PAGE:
The videos of the event
"The Mediterranean is a thousand things at once. Not one landscape, but countless landscapes. Not one sea, but a succession of seas. Not one civilizatioǹ, but it is a series of civilizations̀ stacked on top of each other, in short, a very ancient crossroads. For millennia everything has flowed into it, complicating and enriching its history: beasts of burden, cars, goods, ships, ideas, religions, ways of life" (F.Braudel).
The Mediterranean is "a beautiful sea that has become a tomb for men, women and children," as Pope Francis recalled in Lesbos. From the heart of the great religions and civilizations that face it, diversity and the ability to be plural can become a secret of coexistence and human development for Europe, the Middle East, Africa, the world.
Community of Sant’Egidio, France
Cardinal, Archbishop of Marseille, France
American University of Beyrouth, Lebanon
Rabbi, Director of the Board of KAICIID, Israel
War has again, powerfully entered the Western world in the 21st century. Every war promises to be short and decisive, but all wars are self-perpetuating, open to scenarios unthinkable before they began, unpredictable. They depend on the decisions of a few but involve everyone. The food crisis, social and political instability now affect not only the populations of warring countries, neighboring countries, but the rest of the world, other continents, dialogue and the world's geo-political rifts. We need to rediscover the ways of dialogue and multilateralism to patch up the world's wounds and reopen to the taste of peace.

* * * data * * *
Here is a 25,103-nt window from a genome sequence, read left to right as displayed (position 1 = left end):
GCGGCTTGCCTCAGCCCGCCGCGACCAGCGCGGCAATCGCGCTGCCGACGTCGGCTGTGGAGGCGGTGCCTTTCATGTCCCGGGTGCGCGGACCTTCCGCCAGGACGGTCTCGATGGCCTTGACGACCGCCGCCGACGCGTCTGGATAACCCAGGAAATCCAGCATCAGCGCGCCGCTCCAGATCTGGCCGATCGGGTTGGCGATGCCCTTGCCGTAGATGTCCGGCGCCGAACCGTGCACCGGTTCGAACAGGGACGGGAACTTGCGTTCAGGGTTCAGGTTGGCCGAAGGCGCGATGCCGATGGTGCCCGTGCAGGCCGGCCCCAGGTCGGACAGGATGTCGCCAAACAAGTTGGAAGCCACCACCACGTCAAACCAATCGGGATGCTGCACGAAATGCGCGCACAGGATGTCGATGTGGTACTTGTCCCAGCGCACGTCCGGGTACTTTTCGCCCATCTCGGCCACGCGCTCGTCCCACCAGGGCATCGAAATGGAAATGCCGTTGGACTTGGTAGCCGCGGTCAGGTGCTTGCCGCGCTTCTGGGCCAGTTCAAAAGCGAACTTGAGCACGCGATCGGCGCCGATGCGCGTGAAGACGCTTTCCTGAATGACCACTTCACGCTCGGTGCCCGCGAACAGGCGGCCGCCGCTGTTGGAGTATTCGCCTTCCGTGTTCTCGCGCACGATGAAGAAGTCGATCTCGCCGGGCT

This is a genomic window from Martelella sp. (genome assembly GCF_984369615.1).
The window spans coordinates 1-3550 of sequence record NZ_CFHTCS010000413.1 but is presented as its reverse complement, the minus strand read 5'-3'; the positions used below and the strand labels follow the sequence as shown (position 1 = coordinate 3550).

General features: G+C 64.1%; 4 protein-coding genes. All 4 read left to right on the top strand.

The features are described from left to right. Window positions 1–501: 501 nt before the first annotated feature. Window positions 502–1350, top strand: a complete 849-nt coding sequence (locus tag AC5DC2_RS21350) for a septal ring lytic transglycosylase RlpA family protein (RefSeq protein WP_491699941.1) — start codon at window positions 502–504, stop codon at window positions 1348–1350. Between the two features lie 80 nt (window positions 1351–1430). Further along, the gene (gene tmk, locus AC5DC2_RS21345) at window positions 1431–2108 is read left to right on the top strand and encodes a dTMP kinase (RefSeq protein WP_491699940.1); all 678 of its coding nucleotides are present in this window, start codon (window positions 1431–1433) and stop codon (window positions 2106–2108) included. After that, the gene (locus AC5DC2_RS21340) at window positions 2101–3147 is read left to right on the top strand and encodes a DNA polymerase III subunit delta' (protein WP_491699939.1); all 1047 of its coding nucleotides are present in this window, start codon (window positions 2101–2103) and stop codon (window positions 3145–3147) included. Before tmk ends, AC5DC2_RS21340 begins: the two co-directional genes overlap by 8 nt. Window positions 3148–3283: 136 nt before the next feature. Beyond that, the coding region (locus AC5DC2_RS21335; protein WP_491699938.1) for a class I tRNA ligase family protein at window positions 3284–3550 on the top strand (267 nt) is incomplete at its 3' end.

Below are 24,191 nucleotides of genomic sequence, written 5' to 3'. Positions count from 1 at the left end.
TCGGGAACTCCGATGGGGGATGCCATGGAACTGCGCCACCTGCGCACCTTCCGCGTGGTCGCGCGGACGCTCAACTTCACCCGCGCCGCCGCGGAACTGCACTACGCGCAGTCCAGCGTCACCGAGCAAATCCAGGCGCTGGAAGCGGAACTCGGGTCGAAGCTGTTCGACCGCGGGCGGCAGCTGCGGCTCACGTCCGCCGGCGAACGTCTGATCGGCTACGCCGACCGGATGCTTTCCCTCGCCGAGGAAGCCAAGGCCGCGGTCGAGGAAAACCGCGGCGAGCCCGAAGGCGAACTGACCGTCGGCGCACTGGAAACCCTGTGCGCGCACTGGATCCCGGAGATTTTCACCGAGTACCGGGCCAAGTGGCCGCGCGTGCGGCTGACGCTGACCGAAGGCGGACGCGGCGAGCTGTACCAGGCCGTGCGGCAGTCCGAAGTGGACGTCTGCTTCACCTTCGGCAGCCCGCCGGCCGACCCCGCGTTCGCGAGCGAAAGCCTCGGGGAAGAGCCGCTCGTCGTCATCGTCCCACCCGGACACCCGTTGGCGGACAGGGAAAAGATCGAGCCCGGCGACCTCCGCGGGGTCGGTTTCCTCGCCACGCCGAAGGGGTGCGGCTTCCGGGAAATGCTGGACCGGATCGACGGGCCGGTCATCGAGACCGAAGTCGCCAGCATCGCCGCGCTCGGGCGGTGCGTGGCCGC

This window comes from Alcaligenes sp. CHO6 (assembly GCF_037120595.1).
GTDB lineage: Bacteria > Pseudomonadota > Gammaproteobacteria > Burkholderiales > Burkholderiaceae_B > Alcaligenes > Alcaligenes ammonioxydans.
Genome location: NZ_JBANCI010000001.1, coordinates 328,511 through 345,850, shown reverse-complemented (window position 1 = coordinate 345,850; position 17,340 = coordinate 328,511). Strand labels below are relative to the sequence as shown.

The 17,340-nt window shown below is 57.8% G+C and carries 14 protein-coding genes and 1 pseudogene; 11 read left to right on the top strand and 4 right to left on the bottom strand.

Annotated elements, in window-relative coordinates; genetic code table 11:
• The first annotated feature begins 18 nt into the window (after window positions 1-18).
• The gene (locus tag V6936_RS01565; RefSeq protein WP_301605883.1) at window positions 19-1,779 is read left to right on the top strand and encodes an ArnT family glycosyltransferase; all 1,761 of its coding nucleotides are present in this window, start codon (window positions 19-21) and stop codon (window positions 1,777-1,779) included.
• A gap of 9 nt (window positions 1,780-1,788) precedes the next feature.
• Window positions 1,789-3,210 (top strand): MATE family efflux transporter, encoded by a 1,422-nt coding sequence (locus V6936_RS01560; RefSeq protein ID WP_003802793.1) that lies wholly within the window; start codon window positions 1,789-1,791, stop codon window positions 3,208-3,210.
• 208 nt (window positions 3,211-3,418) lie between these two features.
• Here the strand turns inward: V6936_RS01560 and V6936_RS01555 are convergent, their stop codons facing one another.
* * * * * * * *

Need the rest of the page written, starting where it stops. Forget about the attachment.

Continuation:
Director of “Avvenire”, Italy
Community of Sant'Egidio, Italy
Department of Political and Peacebuilding Affairs, UN
Ambassador, Secretay General of the Ministry of Foreign Affairs and International Cooperation, Italy
Covid-19 touched the whole world, without exception. In the West it seemed a distant thing: but it was not an epidemic, it was not an isolated event, it was and is a pandemic. Global. With its load of victims. The world, in the spring of 2021 stood still, found itself united, silently. So did every country, standing around its victims. The pandemic does consider borders, it does not respects frontiers, language differences. But it disproportionately affects, more than others, in every society, the weakest. The pandemic is a great temptation and a great opportunity: to think only of oneself, or to regain a feeling of common belonging.
Elder Metropolitan Bishop of Chalcedone, Ecumenical Patriarchate
Missionary Movement of Francis, Argentina
Cardinal, Patriarch of Babylon of Chaldeans, Iraq
President of the Centre for Dialogue and Cooperation among Civilizations, Indonesia
Globalization has in recent decades unified markets and brought populations closer together. Unfinished globalization has found itself in a distress, contradictory to the free movement of goods, but not of people and nations. Globalization broke down, after a rise in tensions, with the war in Ukraine and its aftermath. The globalization of spirit and solidarity has never been there, it has not grown on par with the wealth produced, while inequalities have grown exponentially. Religions have before them the responsibility to help everyone to think of themselves together with the other and not against the other, across personal and national, ethnic, religious, social boundaries. For a new globalization.